Tucker Carlson doubles down on Black Lives Matter criticism, calls it a ‘powerful political party’

Fox News Channel host Tucker Carlson courted controversy last week by criticizing the Black Lives Matter movement in a segment of his program. The move resulted in several sponsors cutting ties with the show.

Carlson does not appear to be backing down, though, as evidenced in his recent on-air remarks likening the widespread protest movement to a “political party” Americans are being compelled to join or risk losing their jobs.

“The media, in their relentlessly fawning coverage, usually describe Black Lives Matter as an activist group or protest movement,” he said on Monday, going on to describe such rhetoric as “deception by understatement.”

“Not a collection of marchers”

According to Carlson, the movement is “not a collection of marchers with signs” or “a conventional political lobby like Planned Parenthood or the NRA.”

Instead, the conservative commentator argued that Black Lives Matter “is working to remake the country and then to control it,” insisting that it has become what might be “the single most powerful political party” currently operating in the U.S.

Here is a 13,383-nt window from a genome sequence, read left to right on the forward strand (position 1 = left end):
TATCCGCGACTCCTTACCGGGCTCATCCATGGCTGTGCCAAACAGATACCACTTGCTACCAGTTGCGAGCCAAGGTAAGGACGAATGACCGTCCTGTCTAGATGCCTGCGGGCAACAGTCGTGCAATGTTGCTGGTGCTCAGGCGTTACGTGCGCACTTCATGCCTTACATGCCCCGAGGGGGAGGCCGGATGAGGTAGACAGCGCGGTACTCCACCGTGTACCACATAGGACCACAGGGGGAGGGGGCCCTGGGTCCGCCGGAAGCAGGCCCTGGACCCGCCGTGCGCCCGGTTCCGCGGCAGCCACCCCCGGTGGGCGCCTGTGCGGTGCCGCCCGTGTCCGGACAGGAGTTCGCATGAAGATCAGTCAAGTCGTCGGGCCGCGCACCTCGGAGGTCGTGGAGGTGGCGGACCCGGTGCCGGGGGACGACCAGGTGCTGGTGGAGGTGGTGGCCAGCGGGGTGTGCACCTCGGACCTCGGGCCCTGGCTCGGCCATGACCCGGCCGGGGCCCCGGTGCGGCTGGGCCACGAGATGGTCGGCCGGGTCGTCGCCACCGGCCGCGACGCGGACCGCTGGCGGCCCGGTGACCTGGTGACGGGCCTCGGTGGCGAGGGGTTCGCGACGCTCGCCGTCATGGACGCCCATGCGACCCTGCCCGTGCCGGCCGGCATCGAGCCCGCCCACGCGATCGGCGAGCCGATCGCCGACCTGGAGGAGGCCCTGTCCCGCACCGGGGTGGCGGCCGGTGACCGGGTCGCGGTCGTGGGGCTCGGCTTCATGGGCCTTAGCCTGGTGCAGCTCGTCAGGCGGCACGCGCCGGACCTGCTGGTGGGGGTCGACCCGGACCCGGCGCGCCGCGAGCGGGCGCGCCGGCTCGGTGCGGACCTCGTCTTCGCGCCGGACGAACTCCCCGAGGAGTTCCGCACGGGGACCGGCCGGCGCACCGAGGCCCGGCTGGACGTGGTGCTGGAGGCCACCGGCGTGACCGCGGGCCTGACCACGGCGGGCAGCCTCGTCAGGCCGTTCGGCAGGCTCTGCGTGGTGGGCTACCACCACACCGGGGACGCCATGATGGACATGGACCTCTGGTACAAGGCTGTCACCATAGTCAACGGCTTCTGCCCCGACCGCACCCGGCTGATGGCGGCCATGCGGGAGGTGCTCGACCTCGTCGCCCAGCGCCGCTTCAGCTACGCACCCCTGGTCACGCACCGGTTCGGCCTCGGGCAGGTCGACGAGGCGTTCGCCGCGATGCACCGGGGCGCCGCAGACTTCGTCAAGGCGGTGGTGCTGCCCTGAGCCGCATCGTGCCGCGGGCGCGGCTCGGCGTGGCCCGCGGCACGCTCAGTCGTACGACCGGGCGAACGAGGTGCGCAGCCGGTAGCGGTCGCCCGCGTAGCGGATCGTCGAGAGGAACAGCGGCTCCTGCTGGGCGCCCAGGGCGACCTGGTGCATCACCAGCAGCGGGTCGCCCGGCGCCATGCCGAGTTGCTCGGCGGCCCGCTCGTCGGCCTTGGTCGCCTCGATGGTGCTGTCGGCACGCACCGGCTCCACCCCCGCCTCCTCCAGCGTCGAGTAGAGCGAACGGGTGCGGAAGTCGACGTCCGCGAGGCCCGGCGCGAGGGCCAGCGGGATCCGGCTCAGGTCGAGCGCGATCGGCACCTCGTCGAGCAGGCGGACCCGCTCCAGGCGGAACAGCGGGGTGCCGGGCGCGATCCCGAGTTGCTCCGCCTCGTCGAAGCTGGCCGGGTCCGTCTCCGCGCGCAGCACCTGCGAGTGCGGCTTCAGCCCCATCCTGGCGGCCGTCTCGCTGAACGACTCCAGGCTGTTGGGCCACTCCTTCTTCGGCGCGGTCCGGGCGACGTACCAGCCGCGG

“Nobody says that out loud but politicians understand it perfectly well,” Carlson claimed. “If nothing else, they understand power — they can smell it at great distances. That is why they are lining up to bow before Black Lives Matter.”

Building on his assumption that the “leaders of Black Lives Matter are political actors,” he said it stands to reason that people should be “allowed to have any opinion” the want about the group.

He said that is not true, though, citing as evidence the case of a principal fired from a Vermont school after publishing a social media post that stated in part her belief that “people should not be made to feel they have to choose black race over human race.”

“Here is the first new rule”

“Imagine a world where you are punished for questioning the behavior of the president or for insulting your local mayor,” Carlson continued. “You probably can’t imagine that because it’s too bizarre. It is un-American but that is where we are right now. Black Lives Matter has changed the rules and here is the first new rule: No criticizing Black Lives Matter.”

The host’s opprobrium was not limited to Democratic supporters of the movement.

“Republican leaders brag about their strong conservative convictions, but mostly they just want to be on the winning team, whatever that is,” Carlson concluded. “That is why they pause before offending China. It’s why when Black Lives Matter tells them to take a knee, they do.”

It is clear that the Black Lives Matter movement continues to grow in the wake of Geroge Floyd’s death. Only time will tell whether the current widespread support is genuine and deep-rooted or, as Carlson would argue, merely a political calculation.

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